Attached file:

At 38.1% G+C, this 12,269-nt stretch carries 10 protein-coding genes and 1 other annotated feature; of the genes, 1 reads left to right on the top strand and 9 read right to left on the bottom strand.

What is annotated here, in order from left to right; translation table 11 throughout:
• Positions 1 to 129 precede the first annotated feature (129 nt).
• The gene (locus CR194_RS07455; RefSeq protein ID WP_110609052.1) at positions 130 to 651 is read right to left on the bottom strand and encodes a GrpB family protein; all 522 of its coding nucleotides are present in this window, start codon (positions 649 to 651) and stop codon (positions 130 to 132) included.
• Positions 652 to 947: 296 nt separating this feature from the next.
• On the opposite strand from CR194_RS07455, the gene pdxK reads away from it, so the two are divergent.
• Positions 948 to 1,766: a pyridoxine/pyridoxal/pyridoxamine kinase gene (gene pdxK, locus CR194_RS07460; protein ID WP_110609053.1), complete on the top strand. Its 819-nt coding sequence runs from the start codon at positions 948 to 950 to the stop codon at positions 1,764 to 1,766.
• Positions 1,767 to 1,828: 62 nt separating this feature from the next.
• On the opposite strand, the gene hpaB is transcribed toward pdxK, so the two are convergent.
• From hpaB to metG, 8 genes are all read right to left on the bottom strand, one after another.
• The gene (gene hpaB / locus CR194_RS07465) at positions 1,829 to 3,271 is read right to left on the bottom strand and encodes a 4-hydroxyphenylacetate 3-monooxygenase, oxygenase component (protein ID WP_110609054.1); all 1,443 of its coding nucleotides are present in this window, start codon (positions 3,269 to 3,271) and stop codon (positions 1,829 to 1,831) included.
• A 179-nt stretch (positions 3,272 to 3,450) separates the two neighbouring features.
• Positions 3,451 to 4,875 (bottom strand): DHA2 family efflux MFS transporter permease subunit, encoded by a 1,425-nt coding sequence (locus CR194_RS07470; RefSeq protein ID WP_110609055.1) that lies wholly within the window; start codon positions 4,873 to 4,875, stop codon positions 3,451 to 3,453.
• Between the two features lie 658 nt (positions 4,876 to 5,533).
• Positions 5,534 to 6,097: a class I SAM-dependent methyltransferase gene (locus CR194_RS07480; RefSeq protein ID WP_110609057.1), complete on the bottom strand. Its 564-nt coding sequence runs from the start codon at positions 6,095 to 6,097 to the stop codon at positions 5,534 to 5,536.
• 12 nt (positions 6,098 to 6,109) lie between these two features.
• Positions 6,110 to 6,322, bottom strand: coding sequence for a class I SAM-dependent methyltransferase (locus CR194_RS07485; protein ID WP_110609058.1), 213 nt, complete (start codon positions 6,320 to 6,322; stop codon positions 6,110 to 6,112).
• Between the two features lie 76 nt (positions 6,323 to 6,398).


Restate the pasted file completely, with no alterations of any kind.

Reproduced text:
At 38.1% G+C, this 12,269-nt stretch carries 10 protein-coding genes and 1 other annotated feature; of the genes, 1 reads left to right on the top strand and 9 read right to left on the bottom strand.

What is annotated here, in order from left to right; translation table 11 throughout:
• Positions 1 to 129 precede the first annotated feature (129 nt).
• The gene (locus CR194_RS07455; RefSeq protein ID WP_110609052.1) at positions 130 to 651 is read right to left on the bottom strand and encodes a GrpB family protein; all 522 of its coding nucleotides are present in this window, start codon (positions 649 to 651) and stop codon (positions 130 to 132) included.
• Positions 652 to 947: 296 nt separating this feature from the next.
• On the opposite strand from CR194_RS07455, the gene pdxK reads away from it, so the two are divergent.
• Positions 948 to 1,766: a pyridoxine/pyridoxal/pyridoxamine kinase gene (gene pdxK, locus CR194_RS07460; protein ID WP_110609053.1), complete on the top strand. Its 819-nt coding sequence runs from the start codon at positions 948 to 950 to the stop codon at positions 1,764 to 1,766.
• Positions 1,767 to 1,828: 62 nt separating this feature from the next.
• On the opposite strand, the gene hpaB is transcribed toward pdxK, so the two are convergent.
• From hpaB to metG, 8 genes are all read right to left on the bottom strand, one after another.
• The gene (gene hpaB / locus CR194_RS07465) at positions 1,829 to 3,271 is read right to left on the bottom strand and encodes a 4-hydroxyphenylacetate 3-monooxygenase, oxygenase component (protein ID WP_110609054.1); all 1,443 of its coding nucleotides are present in this window, start codon (positions 3,269 to 3,271) and stop codon (positions 1,829 to 1,831) included.
• A 179-nt stretch (positions 3,272 to 3,450) separates the two neighbouring features.
• Positions 3,451 to 4,875 (bottom strand): DHA2 family efflux MFS transporter permease subunit, encoded by a 1,425-nt coding sequence (locus CR194_RS07470; RefSeq protein ID WP_110609055.1) that lies wholly within the window; start codon positions 4,873 to 4,875, stop codon positions 3,451 to 3,453.
• Between the two features lie 658 nt (positions 4,876 to 5,533).
• Positions 5,534 to 6,097: a class I SAM-dependent methyltransferase gene (locus CR194_RS07480; RefSeq protein ID WP_110609057.1), complete on the bottom strand. Its 564-nt coding sequence runs from the start codon at positions 6,095 to 6,097 to the stop codon at positions 5,534 to 5,536.
• 12 nt (positions 6,098 to 6,109) lie between these two features.
• Positions 6,110 to 6,322, bottom strand: coding sequence for a class I SAM-dependent methyltransferase (locus CR194_RS07485; protein ID WP_110609058.1), 213 nt, complete (start codon positions 6,320 to 6,322; stop codon positions 6,110 to 6,112).
• Between the two features lie 76 nt (positions 6,323 to 6,398).